Ann Marie Plane, “Creating a Blended Household: Christian Indian Women and English Domestic Life in Colonial Massachusetts”
Plane explored the households of Christian Indian women and those of English colonists. The ideal of a blended household is explained and made clear in her exploration. To clearly define the blended household she explored the fact that English household ideology and native practices disagreed with one another and led very different family, marriage, household and religious lives. English households were deeply rooted with the notion of marriage. Further they saw it just to give all control to the husband. This was done while the wives “tended house” and served as the housewife. Indian women and men were not as cemented into the idea that they must marry. Their lives are shown to be a strange bundle of rights and responsibilities, co-residency and kinship. The differences in opinion and views on the two different households are explained with the story of Maria, the unwed pregnant Indian servant who gave birth and supposedly threw the infant to the hogs to die. The English firmly believed that “good family governance was seen as the key to good social order, and household centered on a married couple, their children and their dependants.” Their Indian counterparts were not so easily convinced. Plane called these differences a cultural gap. Some English men even believed that servitude would be an easy way to bridge the gap. There was shown to be a definite metamorphosis within Indian home life. Many Indian families adapted to English ways of managing and keeping a household, marriage and religious structure. The main objective of Plane’s essay was to help us understand these two very different households. She showed that even when the Indian women and men modeled their households after the English, they still had a great deal of resistance to conform totally. James F. Brooks, “’This Evil Extends Especially to the Feminine Sex’:...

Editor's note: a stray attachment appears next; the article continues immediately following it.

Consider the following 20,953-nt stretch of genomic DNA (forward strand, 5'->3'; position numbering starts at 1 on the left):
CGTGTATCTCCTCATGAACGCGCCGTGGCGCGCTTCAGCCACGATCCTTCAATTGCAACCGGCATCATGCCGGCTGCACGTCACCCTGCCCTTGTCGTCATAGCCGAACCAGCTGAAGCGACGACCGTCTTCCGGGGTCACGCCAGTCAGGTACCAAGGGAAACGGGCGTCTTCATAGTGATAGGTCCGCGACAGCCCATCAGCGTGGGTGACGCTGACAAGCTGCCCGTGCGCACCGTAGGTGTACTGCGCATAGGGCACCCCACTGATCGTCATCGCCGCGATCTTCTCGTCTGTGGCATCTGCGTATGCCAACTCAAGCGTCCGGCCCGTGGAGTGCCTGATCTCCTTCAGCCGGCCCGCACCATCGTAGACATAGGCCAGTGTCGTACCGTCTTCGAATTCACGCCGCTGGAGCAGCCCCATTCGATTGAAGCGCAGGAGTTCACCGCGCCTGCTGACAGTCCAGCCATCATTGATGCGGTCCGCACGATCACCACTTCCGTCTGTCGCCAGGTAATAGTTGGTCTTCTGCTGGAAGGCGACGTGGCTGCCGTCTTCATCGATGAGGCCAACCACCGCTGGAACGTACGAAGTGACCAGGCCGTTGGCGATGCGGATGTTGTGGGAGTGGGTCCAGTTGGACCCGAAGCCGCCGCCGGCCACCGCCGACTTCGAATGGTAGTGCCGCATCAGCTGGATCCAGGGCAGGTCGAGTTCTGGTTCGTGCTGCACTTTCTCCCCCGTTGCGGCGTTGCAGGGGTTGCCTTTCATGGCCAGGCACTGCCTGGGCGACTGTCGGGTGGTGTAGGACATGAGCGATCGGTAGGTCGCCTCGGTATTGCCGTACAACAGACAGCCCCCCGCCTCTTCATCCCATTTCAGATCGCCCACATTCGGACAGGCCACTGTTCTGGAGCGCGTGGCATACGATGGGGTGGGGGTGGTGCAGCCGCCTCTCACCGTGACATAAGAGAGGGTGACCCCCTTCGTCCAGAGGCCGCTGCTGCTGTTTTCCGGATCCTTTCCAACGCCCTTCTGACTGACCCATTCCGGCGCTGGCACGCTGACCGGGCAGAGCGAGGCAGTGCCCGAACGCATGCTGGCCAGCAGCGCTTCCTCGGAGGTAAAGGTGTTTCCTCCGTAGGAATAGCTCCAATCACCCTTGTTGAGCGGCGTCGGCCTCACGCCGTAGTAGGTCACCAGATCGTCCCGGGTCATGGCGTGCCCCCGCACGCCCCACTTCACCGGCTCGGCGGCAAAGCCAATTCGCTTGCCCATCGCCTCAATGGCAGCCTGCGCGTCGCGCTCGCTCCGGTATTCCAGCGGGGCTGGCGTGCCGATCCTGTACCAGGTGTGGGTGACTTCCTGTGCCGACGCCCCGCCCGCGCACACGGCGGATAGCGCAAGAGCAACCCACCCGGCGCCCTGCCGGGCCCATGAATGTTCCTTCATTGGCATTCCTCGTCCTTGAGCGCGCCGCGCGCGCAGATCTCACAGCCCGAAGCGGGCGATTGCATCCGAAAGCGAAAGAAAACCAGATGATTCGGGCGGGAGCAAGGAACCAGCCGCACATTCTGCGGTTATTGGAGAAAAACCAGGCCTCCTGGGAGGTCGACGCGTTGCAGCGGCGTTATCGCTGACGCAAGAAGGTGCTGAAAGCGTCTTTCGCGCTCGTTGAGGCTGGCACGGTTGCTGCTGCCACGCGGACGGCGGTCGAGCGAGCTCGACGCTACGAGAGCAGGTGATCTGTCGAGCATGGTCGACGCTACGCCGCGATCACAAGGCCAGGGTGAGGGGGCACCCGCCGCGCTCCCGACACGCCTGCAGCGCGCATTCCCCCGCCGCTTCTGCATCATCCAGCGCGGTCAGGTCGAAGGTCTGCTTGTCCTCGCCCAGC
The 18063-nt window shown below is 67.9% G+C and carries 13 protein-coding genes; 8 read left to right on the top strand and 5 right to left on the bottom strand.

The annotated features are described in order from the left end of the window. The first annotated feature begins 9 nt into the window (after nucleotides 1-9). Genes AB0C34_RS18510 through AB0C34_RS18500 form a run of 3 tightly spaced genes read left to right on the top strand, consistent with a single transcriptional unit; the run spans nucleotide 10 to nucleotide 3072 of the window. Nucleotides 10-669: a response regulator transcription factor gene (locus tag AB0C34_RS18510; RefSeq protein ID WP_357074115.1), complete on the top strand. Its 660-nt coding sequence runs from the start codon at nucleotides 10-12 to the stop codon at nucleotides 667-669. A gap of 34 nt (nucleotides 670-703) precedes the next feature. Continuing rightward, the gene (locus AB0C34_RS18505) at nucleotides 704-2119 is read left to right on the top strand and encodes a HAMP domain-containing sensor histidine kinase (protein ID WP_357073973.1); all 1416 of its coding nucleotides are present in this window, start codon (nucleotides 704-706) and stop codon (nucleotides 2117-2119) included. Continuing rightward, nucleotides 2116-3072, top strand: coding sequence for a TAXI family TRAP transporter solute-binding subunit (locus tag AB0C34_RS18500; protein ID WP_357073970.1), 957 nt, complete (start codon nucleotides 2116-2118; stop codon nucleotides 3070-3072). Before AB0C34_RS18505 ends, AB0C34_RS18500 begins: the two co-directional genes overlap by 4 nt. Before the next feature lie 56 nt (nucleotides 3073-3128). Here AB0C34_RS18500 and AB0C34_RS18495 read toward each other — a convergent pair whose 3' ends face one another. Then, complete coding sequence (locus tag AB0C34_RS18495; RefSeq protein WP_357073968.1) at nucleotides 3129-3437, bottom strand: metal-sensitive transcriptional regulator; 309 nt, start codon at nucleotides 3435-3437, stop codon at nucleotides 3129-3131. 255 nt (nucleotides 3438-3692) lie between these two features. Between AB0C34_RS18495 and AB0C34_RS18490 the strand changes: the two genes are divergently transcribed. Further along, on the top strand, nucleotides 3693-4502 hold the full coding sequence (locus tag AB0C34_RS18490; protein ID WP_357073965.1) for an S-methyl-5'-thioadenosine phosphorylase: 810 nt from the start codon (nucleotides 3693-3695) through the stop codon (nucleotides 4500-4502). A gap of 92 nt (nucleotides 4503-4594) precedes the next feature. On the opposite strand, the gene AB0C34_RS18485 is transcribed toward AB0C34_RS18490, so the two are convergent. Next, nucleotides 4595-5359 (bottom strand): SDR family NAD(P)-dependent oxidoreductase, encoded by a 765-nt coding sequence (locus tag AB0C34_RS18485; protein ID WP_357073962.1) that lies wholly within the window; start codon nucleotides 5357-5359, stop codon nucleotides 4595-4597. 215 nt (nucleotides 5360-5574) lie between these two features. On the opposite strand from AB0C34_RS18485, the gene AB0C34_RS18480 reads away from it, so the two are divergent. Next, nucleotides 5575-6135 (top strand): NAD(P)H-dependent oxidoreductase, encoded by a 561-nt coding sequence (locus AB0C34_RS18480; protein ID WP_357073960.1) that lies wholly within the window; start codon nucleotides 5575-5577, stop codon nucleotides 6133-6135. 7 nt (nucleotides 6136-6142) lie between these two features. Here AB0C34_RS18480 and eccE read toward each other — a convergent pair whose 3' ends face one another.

Please join StudyMode to read the full document